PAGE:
Well-prepared for the Opening Day rush of happy Cubs fans, Ian’s had about 8 people working behind a counter that was covered with well over a dozen different 20-inch pizzas. Service was quick and the staff was incredibly friendly (possibly due in part to the fact that Ian’s, like any good company from the People’s Republic of Madison, is actually committed to paying its employees a living wage, and offering health benefits and an optional 401(k). A couple of minutes after walking in, I had a couple of reheated slices in my hands and I sat down at one of the large communal tables to start eating some very unique pizza.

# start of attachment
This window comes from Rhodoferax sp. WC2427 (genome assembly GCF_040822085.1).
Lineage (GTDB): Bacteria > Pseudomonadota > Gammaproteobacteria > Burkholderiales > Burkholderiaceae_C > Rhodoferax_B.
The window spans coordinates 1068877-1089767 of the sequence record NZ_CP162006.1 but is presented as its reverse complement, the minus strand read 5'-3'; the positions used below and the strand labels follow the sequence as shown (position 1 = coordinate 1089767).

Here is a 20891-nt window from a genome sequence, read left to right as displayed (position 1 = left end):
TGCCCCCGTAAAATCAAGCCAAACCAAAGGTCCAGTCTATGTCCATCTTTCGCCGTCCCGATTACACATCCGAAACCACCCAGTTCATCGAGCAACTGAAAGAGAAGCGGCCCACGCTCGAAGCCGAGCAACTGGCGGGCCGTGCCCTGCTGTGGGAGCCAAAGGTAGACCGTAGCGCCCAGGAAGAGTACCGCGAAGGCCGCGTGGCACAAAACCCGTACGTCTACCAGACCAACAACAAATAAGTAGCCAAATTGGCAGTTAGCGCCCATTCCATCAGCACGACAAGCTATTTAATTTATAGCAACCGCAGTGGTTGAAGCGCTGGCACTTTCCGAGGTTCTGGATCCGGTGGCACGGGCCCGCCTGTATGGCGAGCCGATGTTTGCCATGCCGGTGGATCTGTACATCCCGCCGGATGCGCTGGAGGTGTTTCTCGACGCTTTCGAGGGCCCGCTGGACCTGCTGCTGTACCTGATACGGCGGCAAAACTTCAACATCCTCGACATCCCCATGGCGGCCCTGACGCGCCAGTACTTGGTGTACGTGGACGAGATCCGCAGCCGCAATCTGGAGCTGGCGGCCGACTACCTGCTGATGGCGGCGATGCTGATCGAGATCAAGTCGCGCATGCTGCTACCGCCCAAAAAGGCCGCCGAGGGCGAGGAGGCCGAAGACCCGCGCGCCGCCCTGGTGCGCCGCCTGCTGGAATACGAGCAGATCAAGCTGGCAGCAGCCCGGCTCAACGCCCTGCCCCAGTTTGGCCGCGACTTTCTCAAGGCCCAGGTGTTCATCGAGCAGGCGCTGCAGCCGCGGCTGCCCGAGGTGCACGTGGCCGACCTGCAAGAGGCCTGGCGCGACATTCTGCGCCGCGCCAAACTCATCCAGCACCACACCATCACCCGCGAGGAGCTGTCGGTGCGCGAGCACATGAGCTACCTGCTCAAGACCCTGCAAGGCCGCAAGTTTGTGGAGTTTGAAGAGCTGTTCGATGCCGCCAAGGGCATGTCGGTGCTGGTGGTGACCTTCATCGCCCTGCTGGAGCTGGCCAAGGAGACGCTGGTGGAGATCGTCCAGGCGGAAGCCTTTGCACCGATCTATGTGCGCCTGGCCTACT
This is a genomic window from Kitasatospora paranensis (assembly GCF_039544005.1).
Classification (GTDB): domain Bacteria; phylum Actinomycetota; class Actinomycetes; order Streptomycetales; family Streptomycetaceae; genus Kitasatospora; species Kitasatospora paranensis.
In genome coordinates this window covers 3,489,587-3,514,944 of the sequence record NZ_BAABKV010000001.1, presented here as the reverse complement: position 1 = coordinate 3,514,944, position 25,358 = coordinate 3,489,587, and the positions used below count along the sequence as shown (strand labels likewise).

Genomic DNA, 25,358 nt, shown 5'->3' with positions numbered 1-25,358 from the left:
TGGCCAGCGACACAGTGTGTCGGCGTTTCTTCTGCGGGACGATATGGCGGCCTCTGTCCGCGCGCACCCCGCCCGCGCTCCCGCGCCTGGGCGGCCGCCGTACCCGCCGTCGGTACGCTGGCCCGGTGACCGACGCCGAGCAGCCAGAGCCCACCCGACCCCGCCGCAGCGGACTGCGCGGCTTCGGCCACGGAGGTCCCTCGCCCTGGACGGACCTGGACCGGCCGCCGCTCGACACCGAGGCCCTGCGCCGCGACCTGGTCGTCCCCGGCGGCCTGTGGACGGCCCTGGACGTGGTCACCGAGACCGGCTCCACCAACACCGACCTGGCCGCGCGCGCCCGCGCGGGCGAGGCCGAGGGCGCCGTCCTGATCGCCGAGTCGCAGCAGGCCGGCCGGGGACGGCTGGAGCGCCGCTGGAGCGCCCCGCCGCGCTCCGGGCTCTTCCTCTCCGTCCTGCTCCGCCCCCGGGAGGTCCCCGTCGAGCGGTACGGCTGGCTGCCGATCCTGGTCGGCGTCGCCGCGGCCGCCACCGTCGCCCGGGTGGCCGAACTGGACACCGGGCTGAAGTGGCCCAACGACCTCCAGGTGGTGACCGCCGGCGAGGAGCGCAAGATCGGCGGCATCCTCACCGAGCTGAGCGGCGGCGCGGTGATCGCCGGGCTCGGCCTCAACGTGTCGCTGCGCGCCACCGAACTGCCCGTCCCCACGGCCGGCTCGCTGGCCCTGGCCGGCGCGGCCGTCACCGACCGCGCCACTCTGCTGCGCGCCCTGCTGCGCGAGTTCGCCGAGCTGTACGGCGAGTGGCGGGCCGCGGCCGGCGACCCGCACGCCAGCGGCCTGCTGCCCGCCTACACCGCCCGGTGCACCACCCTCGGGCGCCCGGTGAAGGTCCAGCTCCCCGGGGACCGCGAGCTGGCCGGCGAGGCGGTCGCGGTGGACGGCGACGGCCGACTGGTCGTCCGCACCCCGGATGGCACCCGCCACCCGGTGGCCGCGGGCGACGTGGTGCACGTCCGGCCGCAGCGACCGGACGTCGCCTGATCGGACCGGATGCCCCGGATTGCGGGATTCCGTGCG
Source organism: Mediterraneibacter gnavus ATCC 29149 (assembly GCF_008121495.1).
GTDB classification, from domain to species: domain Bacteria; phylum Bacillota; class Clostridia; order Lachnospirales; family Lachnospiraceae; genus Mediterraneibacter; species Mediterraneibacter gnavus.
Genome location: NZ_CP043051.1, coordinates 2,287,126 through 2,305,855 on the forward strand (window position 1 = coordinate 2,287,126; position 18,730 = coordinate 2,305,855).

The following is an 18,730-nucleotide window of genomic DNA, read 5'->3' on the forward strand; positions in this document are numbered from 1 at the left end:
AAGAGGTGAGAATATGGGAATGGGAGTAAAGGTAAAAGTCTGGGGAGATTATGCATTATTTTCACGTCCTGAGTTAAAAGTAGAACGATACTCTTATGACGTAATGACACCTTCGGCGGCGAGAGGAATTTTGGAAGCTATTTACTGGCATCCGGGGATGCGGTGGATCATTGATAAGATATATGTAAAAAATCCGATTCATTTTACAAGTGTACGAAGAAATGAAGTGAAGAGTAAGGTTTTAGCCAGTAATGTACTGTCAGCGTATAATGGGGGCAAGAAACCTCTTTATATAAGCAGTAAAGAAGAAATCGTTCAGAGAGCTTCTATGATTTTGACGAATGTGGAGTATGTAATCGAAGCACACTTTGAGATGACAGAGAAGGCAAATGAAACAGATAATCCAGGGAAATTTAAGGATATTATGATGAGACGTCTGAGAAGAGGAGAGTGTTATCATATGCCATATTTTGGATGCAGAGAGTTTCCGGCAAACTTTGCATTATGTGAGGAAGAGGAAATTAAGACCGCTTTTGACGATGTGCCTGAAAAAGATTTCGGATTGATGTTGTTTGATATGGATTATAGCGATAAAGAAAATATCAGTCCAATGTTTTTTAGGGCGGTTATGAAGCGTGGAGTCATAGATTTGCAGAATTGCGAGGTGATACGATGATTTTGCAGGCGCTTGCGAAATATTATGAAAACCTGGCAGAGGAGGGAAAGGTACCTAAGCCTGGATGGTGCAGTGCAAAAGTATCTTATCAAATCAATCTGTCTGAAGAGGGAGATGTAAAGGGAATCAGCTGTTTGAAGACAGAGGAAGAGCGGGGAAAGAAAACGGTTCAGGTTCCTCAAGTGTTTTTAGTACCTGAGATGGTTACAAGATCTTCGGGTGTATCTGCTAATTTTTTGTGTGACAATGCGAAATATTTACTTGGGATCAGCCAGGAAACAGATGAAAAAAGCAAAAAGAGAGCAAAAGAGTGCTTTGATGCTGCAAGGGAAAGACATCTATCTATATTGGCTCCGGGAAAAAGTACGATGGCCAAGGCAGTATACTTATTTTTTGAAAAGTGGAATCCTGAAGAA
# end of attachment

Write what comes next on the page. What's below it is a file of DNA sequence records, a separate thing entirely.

I had no choice but to start with Ian’s infamous Mac n’ Cheese, which is Ian’s top-seller. The Mac n’ Cheese counts as a 3-topping pizza (cheddar, macaroni and mozzarella). For slices, the number and variety of toppings are largely irrelevant as every slice other than pepperoni and plain cheese costs $3.75, but whole pies are priced differently based on the quantity of toppings. The first thing I noticed after taking a bite was that there is actually a well-made crust in a pizzeria that has made its name on its toppings. The crust is a little more crisp than chewy, but the texture had both characteristics. The bottom of the crust had some nice browning and the cornicione was very crisp and had a few large bubbles. As is befitting Ian’s Wisconsin origins, the layer of mozzarella is substantially thicker than the crust. As you might expect, the Wisconsin-made cheddar cheese was the dominant flavor on the pie, but it worked well because a) cheddar cheese is delicious, and b) it was applied moderately enough that it did not overwhelm the slice.